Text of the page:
Copper has been called the metal with a PhD, or Dr. Copper, because of its seeming ability to forecast economies. The theory behind that is that rising copper prices reflect rising demand for a metal used in a growing economy. According to this Visual Capitalist post, 60% of copper goes into electrical wire; 20% into roofing and plumbing; 15% into machinery (and 5% into other alloys.) In short, economies don’t grow without copper.
Here’s what copper prices have done over the last year. Some have wondered how stocks to power upward. Dr. Copper might have something to say about that.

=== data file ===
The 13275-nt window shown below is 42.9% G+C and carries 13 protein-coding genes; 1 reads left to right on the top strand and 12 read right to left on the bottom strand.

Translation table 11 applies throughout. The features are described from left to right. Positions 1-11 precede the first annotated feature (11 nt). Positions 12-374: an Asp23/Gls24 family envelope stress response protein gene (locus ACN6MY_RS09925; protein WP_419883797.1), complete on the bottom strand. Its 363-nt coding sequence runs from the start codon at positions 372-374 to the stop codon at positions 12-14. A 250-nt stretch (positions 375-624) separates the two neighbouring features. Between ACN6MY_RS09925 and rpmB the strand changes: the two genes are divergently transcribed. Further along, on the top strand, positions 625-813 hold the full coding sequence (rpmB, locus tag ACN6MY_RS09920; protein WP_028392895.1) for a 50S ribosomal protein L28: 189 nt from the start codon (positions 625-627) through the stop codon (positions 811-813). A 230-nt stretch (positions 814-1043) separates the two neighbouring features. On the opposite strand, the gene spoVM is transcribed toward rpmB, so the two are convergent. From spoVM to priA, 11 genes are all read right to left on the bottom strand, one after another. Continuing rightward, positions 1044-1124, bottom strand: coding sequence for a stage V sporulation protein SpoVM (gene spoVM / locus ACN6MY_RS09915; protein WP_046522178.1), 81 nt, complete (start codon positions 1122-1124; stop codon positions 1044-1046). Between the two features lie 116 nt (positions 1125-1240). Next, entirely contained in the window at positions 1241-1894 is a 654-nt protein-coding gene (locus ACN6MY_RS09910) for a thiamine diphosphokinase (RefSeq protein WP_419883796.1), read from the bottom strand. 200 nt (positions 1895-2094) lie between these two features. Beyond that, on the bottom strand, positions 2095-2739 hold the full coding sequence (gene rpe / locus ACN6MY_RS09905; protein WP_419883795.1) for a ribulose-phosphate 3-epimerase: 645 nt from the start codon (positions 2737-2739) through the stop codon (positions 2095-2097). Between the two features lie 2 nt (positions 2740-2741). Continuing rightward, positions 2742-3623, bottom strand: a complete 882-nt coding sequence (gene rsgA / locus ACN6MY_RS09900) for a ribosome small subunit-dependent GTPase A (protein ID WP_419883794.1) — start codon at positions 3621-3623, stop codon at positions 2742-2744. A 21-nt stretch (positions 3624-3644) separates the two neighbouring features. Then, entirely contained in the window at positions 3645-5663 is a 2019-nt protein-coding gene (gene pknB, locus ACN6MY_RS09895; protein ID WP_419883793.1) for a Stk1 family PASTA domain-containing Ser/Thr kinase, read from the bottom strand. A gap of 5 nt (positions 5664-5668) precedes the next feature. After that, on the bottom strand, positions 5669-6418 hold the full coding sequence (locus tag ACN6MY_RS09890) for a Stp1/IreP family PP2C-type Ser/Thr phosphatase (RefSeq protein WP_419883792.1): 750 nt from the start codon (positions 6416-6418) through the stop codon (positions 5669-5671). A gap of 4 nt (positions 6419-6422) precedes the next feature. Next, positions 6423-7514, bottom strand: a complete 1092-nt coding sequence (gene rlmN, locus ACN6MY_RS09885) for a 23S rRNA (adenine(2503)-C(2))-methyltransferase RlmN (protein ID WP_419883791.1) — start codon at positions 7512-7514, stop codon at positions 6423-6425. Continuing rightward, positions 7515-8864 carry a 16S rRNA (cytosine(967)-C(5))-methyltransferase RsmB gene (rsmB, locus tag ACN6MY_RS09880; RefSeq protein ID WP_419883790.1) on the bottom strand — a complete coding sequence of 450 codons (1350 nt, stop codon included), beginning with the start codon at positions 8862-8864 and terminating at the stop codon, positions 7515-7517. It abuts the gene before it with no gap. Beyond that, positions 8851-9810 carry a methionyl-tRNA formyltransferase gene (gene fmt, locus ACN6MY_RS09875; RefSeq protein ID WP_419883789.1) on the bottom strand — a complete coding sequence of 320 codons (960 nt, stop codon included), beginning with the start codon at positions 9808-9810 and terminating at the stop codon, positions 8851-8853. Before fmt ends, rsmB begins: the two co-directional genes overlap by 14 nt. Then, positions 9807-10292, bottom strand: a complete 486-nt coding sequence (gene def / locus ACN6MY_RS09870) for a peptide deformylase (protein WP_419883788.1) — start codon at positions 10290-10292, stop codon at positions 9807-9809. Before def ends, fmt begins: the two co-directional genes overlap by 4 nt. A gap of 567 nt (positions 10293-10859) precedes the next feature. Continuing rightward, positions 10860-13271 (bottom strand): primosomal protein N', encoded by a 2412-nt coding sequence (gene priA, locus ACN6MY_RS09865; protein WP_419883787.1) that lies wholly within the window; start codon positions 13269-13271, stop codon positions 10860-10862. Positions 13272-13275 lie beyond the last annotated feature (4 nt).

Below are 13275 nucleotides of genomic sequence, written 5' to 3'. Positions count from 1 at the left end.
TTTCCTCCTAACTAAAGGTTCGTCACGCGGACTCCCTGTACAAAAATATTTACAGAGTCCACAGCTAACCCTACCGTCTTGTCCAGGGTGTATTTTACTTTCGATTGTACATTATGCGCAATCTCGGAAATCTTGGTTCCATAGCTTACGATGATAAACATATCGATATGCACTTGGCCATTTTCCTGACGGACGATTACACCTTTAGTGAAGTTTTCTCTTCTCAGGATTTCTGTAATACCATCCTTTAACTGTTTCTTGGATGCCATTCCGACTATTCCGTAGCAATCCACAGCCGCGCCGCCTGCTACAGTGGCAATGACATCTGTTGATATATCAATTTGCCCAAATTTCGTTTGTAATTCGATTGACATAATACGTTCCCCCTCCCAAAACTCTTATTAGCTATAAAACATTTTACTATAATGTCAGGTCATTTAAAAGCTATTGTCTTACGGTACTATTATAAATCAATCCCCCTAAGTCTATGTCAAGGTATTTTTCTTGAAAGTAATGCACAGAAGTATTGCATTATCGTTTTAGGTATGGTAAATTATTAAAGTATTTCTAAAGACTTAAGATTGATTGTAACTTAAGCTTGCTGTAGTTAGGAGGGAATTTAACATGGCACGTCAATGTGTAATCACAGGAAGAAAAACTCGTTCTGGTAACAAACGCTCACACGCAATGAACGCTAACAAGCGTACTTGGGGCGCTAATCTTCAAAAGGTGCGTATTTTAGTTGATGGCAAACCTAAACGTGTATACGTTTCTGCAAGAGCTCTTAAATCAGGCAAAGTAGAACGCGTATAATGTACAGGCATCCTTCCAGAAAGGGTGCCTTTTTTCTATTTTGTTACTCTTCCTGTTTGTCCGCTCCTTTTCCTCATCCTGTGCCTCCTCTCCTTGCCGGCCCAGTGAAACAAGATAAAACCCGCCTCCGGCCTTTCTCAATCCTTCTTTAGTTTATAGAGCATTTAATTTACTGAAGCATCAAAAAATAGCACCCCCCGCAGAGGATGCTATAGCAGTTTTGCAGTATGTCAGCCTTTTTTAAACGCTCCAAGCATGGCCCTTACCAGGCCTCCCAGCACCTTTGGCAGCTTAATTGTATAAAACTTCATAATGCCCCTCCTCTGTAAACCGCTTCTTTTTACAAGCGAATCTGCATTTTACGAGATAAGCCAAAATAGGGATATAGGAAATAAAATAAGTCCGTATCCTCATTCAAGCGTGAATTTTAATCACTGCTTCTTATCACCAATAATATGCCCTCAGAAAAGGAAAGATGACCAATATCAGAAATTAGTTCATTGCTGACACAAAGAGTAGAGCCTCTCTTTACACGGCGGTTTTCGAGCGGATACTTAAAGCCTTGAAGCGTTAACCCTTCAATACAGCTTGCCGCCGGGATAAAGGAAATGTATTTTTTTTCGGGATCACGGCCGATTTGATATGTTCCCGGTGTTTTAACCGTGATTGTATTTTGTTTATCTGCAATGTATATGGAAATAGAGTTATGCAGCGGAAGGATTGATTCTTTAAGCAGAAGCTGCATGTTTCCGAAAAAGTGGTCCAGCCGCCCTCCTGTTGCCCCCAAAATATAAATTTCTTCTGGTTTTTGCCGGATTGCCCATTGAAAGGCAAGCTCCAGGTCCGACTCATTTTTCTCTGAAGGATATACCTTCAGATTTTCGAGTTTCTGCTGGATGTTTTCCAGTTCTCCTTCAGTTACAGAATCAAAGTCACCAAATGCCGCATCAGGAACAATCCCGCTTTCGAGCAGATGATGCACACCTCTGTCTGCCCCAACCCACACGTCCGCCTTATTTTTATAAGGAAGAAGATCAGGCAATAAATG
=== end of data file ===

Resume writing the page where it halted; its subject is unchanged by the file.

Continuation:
Content in this material is for general information only and not intended to provide specific advice or recommendations for any individual. All performance referenced is historical and is no guarantee of future results. All indices are unmanaged and may not be invested into directly.
The economic forecasts set forth in this material may not develop as predicted.
The fast price swings in commodities will result in significant volatility in an investor’s holdings. Commodities include increased risks, such as political, economic, and currency instability, and may not be suitable for all investors.
The S&P GSCI Copper Index, a sub-index of the S&P GSCI, provides investors with a reliable and publicly available benchmark for investment performance in the copper commodity market.